bims-stacyt Biomed News
on Paracrine crosstalk between cancer and the organism
Issue of 2019‒09‒08
three papers selected by
Cristina Muñoz Pinedo
L’Institut d’Investigació Biomèdica de Bellvitge


  1. J Exp Clin Cancer Res. 2019 Sep 05. 38(1): 389
    Mao Y, Wang Y, Dong L, Zhang Y, Zhang Y, Wang C, Zhang Q, Yang S, Cao L, Zhang X, Li X, Fu Z.
      BACKGROUND: In cancer progression, hypoxia, or low oxygen tension, is a major regulator of tumor aggressiveness and metastasis. However, how cancer cells adapt to the hypoxia and communicate with other mesenchymal cells in microenvironment during tumor development remains to be elucidated. Here, we investigated the involvement of exosomes in modulating angiogenesis and enhancing metastasis in esophageal squamous cell carcinoma (ESCC).METHODS: Differential centrifugation, transmission electron microscopy and nanoparticle tracking analysis were used to isolate and characterize exosomes. Colony formation and transwell assay were performed to assess the proliferation, migration and invasion of human umbilical vein endothelial cells (HUVECs). The tube formation assay and matrigel plug assay were used to evaluate the vascular formation ability of HUVECs in vitro and in vivo respectively. An in vivo nude mice model was established to detect the regulatory role of exosomes in ESCC progression. Microarray analysis was performed to analyze the transcriptome profiles in HUVECs.
    RESULTS: Exosomes derived from ESCC cells cultured under hypoxia played a better role in promoting proliferation, migration, invasion and tube formation of HUVECs in vitro and in vivo than exosomes from ESCC cells cultured under normoxia. Moreover, hypoxic exosomes significantly enhanced the tumor growth and lung metastasis compared with normoxic exosomes in nude mice models. Interestingly, endothelial cells were programmed by hypoxic and normoxic exosomes from ESCC cells which altered the transcriptome profile of HUVECs.
    CONCLUSIONS: Taken together, our data identified an angiogenic role of exosomes from ESCC cells which shed light on the further application of exosomes as valuable therapeutic target for ESCC.
    Keywords:  Angiogensis; ESCC; Exosomes; Metastasis
    DOI:  https://doi.org/10.1186/s13046-019-1384-8
  2. Cytokine. 2019 Aug 31. pii: S1043-4666(19)30264-9. [Epub ahead of print]125 154835
    Sadeghi A, Shabani M, Alizadeh S, Meshkani R.
      Autophagy is a cellular process activated in response to various stresses such as starvation, hypoxia, and oxidative stress. Autophagy was reported to modulate the inflammatory pathways. However, whether autophagy is involved in regulation of palmitate-induced inflammation of skeletal muscle C2C12 cells is still unknown. The present study aimed to investigate the autophagic pathway in C2C12 cells treated with 0.5 mM palmitate. The results showed that the protein levels of LC3BII and P62 were increased in C2C12 cells after 12 h palmitate treatment. Besides, inhibition of autophagy by chloroquine or 3-methyladenin and its activation by rapamycin were associated with elevated mRNA and protein levels of IL-6 and TNF-α inflammatory cytokines in C2C12 cells. To study the mechanism by which autophagy impairment leads to activation of inflammatory responses, reactive oxygen species (ROS) levels in palmitate-treated cells were measured. The results showed that while palmitate stimulates ROS production, pretreatment of the cells with N-acetyl cysteine (NAC), a ROS scavenger, reduced inflammatory responses and also improved LC3-BII and P62 protein in the C2C12 cells exposed to palmitate. These findings suggest that palmitate-induced defect of autophagic flux leads to elevated inflammatory cytokine expression in the skeletal muscle cells by regulating the oxidative stress process.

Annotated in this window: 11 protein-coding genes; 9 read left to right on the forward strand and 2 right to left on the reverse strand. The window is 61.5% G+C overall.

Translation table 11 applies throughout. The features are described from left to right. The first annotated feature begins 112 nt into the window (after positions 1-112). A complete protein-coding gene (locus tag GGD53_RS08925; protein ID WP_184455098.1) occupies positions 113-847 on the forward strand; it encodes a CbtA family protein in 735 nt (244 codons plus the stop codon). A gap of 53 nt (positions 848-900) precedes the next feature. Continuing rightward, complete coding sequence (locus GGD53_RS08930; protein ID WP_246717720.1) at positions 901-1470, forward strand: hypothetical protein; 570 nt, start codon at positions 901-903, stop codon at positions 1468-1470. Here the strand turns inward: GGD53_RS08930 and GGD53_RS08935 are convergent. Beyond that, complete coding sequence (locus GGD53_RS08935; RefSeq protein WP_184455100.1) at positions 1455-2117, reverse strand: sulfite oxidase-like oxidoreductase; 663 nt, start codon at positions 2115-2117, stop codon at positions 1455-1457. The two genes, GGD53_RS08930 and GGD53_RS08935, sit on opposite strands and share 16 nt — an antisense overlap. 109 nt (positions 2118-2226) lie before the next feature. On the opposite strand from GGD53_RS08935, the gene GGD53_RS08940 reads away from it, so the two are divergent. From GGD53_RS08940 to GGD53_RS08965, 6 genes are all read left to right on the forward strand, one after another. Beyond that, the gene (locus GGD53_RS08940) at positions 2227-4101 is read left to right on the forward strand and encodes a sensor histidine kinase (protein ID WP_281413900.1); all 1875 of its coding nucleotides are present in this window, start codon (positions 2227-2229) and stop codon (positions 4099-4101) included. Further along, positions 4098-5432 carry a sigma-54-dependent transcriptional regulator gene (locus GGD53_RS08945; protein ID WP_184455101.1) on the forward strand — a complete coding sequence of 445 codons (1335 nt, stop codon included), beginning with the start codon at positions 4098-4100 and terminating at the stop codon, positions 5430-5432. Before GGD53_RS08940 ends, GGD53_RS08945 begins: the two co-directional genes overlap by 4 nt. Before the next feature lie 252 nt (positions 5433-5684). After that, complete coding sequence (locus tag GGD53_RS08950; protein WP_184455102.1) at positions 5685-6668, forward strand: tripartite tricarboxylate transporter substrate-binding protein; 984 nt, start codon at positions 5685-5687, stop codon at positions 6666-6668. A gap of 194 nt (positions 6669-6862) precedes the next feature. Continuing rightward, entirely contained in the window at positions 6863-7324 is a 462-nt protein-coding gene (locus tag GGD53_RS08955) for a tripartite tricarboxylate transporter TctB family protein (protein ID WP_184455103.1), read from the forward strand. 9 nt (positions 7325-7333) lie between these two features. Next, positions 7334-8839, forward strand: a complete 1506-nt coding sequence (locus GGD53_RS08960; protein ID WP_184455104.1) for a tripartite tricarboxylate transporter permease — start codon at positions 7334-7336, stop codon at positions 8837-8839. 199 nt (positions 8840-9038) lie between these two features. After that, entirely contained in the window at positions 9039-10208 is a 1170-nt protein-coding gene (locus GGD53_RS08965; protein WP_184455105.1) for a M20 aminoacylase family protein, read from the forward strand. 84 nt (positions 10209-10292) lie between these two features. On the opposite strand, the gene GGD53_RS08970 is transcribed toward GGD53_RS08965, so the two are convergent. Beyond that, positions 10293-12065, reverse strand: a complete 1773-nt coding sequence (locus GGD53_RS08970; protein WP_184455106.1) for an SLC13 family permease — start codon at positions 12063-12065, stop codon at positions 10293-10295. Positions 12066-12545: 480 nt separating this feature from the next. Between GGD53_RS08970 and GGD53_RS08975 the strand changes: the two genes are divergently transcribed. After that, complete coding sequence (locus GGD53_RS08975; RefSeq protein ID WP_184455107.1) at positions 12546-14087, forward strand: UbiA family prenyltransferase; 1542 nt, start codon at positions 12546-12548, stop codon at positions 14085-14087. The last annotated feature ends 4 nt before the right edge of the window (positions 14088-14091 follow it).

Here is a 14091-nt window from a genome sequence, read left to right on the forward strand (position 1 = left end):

Keywords:  Autophagy; Inflammation; LC3BII; Oxidative stress; Skeletal muscle cell
    DOI:  https://doi.org/10.1016/j.cyto.2019.154835
  3. J Clin Med. 2019 Sep 04. pii: E1385. [Epub ahead of print]8(9):
    Burgos-Morón E, Abad-Jiménez Z, Marañón AM, Iannantuoni F, Escribano-López I, López-Domènech S, Salom C, Jover A, Mora V, Roldan I, Solá E, Rocha M, Víctor VM.
      Type 2 diabetes (T2D) is a metabolic disorder characterized by hyperglycemia and insulin resistance in which oxidative stress is thought to be a primary cause. Considering that mitochondria are the main source of ROS, we have set out to provide a general overview on how oxidative stress is generated and related to T2D. Enhanced generation of reactive oxygen species (ROS) and oxidative stress occurs in mitochondria as a consequence of an overload of glucose and oxidative phosphorylation. Endoplasmic reticulum (ER) stress plays an important role in oxidative stress, as it is also a source of ROS. The tight interconnection between both organelles through mitochondrial-associated membranes (MAMs) means that the ROS generated in mitochondria promote ER stress. Therefore, a state of stress and mitochondrial dysfunction are consequences of this vicious cycle. The implication of mitochondria in insulin release and the exposure of pancreatic β-cells to hyperglycemia make them especially susceptible to oxidative stress and mitochondrial dysfunction. In fact, crosstalk between both mechanisms is related with alterations in glucose homeostasis and can lead to the diabetes-associated insulin-resistance status. In the present review, we discuss the current knowledge of the relationship between oxidative stress, mitochondria, ER stress, inflammation, and lipotoxicity in T2D.
    Keywords:  ER stress; ROS; antioxidants; insulin resistance; mitochondria; oxidative stress; type 2 diabetes
    DOI:  https://doi.org/10.3390/jcm8091385